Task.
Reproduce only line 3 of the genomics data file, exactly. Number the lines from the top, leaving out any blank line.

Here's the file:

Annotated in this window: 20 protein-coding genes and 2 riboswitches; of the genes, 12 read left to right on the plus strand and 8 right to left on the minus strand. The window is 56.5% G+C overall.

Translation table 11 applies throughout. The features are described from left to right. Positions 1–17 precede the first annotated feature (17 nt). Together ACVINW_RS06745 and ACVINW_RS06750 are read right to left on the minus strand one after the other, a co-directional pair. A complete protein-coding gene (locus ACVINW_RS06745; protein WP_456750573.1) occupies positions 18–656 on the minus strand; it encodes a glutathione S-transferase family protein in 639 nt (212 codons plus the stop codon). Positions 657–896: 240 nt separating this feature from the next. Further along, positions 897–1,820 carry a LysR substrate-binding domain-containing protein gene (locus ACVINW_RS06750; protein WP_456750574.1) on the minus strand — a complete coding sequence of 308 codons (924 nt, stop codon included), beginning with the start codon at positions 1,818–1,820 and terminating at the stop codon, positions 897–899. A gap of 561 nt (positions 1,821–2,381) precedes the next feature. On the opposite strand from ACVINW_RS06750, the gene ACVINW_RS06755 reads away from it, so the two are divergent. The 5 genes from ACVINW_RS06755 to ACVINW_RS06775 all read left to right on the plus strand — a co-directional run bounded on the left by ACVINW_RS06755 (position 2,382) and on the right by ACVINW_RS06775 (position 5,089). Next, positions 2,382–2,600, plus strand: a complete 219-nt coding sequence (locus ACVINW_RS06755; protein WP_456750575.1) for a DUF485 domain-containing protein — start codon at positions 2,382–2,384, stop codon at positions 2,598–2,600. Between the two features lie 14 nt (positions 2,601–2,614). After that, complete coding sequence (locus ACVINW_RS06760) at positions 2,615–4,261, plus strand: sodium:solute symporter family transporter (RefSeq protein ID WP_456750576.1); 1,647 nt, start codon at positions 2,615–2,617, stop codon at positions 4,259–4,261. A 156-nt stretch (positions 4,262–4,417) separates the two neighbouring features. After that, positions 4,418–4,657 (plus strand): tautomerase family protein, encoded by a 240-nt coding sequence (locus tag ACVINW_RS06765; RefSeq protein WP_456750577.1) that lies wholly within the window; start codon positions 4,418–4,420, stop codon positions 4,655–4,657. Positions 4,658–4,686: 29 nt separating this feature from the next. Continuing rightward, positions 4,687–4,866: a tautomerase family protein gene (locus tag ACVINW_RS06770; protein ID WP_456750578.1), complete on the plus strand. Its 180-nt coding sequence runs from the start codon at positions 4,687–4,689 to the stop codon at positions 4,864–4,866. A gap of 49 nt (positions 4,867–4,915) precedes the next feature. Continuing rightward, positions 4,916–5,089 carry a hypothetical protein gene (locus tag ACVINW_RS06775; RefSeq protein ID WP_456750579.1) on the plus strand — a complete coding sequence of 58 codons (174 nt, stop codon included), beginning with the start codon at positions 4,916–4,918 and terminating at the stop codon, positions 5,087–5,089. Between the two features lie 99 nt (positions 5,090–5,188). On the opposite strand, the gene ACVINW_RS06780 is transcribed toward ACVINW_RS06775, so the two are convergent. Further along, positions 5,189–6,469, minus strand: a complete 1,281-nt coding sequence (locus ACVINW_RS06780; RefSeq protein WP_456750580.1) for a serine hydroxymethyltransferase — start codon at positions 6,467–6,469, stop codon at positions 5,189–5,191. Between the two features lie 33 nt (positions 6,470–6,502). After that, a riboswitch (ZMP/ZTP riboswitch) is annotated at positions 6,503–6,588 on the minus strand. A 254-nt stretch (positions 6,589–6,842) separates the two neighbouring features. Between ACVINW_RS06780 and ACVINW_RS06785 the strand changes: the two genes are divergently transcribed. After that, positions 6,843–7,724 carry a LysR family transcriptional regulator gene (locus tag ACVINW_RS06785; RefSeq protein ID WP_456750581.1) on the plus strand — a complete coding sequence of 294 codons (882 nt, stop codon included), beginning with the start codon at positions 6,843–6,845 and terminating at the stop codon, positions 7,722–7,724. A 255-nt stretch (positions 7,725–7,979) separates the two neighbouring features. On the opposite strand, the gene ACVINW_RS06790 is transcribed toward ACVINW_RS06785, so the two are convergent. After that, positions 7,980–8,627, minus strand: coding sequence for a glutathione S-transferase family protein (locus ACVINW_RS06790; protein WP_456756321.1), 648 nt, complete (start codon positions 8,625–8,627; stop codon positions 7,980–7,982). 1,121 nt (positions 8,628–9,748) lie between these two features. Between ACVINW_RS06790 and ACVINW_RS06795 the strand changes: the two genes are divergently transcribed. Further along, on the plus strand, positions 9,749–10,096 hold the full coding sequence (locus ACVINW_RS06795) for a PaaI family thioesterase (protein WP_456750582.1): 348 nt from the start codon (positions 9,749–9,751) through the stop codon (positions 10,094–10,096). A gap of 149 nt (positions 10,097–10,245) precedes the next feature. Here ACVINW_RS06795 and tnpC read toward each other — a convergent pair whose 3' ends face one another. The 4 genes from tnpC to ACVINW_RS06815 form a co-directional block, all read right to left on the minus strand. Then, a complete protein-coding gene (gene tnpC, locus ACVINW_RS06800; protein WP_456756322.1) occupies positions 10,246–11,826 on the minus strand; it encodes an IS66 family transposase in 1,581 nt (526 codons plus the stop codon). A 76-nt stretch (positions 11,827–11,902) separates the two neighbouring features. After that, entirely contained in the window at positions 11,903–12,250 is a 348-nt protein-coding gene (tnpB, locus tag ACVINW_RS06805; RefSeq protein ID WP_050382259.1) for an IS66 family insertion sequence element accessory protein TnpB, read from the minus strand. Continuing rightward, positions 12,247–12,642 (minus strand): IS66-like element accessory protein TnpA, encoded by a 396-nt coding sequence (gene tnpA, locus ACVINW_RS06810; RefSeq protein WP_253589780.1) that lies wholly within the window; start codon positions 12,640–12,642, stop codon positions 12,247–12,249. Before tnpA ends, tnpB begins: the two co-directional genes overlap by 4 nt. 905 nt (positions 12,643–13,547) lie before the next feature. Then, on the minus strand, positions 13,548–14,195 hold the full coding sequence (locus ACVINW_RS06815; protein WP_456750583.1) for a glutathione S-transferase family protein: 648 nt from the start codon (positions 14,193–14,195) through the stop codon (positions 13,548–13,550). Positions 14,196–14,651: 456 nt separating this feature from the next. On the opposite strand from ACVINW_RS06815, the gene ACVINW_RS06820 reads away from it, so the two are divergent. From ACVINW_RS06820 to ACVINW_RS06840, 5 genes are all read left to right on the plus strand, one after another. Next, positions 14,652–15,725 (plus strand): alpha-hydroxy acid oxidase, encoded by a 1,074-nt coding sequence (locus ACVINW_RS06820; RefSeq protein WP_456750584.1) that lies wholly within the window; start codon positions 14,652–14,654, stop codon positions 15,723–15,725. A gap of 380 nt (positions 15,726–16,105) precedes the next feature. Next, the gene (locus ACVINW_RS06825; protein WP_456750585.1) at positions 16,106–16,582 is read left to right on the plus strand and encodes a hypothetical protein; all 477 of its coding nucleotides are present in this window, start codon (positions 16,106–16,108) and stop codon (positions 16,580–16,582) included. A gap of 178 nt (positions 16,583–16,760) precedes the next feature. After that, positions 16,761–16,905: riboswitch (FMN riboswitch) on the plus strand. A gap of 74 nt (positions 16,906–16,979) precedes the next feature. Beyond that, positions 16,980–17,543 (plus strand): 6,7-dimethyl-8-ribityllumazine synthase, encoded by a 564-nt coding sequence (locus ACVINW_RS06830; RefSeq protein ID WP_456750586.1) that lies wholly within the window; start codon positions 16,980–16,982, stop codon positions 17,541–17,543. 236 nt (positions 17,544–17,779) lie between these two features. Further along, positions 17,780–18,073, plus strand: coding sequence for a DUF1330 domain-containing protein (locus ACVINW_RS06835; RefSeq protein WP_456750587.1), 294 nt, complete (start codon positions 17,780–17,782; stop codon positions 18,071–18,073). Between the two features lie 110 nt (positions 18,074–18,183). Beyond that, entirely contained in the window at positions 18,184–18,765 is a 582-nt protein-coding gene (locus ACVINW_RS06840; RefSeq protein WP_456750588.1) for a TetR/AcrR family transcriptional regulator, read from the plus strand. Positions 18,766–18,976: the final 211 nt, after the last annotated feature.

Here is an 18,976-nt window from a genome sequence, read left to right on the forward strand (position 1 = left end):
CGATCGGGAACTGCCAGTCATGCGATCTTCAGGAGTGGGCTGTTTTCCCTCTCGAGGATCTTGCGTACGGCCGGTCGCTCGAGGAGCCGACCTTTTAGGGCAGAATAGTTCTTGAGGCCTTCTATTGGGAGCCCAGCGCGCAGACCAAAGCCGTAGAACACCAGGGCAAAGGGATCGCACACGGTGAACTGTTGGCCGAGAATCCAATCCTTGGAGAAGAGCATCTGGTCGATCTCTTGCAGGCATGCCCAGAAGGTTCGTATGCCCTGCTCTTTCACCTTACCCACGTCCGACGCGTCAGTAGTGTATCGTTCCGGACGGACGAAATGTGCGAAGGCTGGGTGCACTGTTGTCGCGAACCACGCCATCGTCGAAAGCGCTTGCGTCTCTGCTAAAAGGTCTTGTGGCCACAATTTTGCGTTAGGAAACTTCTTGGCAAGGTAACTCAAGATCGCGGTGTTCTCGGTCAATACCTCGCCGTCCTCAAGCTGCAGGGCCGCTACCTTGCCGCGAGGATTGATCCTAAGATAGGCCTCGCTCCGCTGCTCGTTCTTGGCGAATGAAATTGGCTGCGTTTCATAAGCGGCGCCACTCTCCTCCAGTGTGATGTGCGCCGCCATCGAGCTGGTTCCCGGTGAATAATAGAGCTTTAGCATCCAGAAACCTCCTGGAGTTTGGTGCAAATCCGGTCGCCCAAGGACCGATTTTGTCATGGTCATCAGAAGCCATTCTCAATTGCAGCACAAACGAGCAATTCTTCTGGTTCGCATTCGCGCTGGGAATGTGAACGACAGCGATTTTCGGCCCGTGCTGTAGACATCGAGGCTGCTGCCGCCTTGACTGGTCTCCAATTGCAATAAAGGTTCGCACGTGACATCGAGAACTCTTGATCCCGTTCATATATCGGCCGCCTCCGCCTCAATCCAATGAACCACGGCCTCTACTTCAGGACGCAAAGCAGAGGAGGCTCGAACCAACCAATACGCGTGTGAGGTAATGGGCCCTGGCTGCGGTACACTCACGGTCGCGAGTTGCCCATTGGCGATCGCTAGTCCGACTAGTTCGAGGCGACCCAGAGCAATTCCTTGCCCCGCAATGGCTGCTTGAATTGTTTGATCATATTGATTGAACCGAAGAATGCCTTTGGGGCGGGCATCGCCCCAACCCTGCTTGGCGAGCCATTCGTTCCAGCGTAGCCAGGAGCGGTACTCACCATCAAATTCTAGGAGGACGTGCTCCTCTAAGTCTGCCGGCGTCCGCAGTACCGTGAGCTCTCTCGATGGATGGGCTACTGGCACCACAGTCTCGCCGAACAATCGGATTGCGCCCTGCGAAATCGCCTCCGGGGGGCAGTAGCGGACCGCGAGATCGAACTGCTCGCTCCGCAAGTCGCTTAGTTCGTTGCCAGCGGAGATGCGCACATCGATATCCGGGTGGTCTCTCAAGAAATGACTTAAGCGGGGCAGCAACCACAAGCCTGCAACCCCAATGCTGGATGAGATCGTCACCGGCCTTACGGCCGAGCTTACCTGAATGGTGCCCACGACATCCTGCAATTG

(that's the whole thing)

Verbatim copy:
Here is an 18,976-nt window from a genome sequence, read left to right on the forward strand (position 1 = left end):